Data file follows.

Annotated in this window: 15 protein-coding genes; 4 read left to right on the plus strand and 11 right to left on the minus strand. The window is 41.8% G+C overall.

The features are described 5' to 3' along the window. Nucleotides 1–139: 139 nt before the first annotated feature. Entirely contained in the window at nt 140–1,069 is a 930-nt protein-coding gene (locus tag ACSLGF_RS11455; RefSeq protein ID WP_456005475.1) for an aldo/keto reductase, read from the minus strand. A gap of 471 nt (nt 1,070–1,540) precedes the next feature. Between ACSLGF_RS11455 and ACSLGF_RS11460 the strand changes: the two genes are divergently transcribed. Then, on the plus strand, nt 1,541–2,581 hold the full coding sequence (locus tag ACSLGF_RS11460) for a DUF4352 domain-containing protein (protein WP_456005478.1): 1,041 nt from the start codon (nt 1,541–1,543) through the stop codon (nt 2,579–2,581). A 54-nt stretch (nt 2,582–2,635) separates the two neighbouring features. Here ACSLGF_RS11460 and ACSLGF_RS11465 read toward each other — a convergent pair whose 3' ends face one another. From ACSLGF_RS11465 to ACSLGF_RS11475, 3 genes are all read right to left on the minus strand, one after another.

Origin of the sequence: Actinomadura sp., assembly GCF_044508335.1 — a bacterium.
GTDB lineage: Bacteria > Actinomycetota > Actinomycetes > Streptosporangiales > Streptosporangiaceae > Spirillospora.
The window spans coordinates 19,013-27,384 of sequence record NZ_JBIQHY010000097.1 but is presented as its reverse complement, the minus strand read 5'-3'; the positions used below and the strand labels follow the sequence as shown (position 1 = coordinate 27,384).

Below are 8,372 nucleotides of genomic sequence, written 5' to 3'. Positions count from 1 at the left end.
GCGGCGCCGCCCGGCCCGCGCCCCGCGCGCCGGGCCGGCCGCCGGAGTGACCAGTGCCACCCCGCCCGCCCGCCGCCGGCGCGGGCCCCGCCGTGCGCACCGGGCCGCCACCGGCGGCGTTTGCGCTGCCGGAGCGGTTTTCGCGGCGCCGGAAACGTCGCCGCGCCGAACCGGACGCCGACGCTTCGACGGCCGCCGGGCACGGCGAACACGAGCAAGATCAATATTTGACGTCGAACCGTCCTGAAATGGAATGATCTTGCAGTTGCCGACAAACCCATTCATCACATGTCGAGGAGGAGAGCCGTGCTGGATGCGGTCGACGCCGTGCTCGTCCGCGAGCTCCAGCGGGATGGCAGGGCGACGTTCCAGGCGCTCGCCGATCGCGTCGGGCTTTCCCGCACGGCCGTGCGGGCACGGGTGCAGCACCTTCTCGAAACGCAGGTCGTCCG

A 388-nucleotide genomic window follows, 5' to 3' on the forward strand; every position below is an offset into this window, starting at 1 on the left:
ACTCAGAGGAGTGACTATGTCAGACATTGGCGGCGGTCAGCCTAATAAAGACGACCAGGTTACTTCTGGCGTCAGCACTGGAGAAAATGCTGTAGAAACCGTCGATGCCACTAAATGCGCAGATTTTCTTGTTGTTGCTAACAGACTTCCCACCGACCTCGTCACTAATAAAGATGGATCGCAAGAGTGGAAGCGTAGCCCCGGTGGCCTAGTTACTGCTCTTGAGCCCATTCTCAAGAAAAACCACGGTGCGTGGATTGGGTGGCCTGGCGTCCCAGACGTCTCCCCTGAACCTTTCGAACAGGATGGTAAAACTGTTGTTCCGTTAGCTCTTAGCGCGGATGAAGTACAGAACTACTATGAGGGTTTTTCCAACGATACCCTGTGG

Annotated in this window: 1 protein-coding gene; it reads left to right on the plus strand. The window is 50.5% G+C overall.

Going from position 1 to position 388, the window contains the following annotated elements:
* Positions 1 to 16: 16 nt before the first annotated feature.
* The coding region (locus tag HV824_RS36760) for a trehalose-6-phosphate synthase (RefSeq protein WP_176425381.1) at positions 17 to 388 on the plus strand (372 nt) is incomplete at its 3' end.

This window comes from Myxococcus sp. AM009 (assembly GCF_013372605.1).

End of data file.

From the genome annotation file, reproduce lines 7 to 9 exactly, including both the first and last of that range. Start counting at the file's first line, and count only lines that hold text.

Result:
GCGGCGCCGCCCGGCCCGCGCCCCGCGCGCCGGGCCGGCCGCCGGAGTGACCAGTGCCACCCCGCCCGCCCGCCGCCGGCGCGGGCCCCGCCGTGCGCACCGGGCCGCCACCGGCGGCGTTTGCGCTGCCGGAGCGGTTTTCGCGGCGCCGGAAACGTCGCCGCGCCGAACCGGACGCCGACGCTTCGACGGCCGCCGGGCACGGCGAACACGAGCAAGATCAATATTTGACGTCGAACCGTCCTGAAATGGAATGATCTTGCAGTTGCCGACAAACCCATTCATCACATGTCGAGGAGGAGAGCCGTGCTGGATGCGGTCGACGCCGTGCTCGTCCGCGAGCTCCAGCGGGATGGCAGGGCGACGTTCCAGGCGCTCGCCGATCGCGTCGGGCTTTCCCGCACGGCCGTGCGGGCACGGGTGCAGCACCTTCTCGAAACGCAGGTCGTCCG

A 388-nucleotide genomic window follows, 5' to 3' on the forward strand; every position below is an offset into this window, starting at 1 on the left:
ACTCAGAGGAGTGACTATGTCAGACATTGGCGGCGGTCAGCCTAATAAAGACGACCAGGTTACTTCTGGCGTCAGCACTGGAGAAAATGCTGTAGAAACCGTCGATGCCACTAAATGCGCAGATTTTCTTGTTGTTGCTAACAGACTTCCCACCGACCTCGTCACTAATAAAGATGGATCGCAAGAGTGGAAGCGTAGCCCCGGTGGCCTAGTTACTGCTCTTGAGCCCATTCTCAAGAAAAACCACGGTGCGTGGATTGGGTGGCCTGGCGTCCCAGACGTCTCCCCTGAACCTTTCGAACAGGATGGTAAAACTGTTGTTCCGTTAGCTCTTAGCGCGGATGAAGTACAGAACTACTATGAGGGTTTTTCCAACGATACCCTGTGG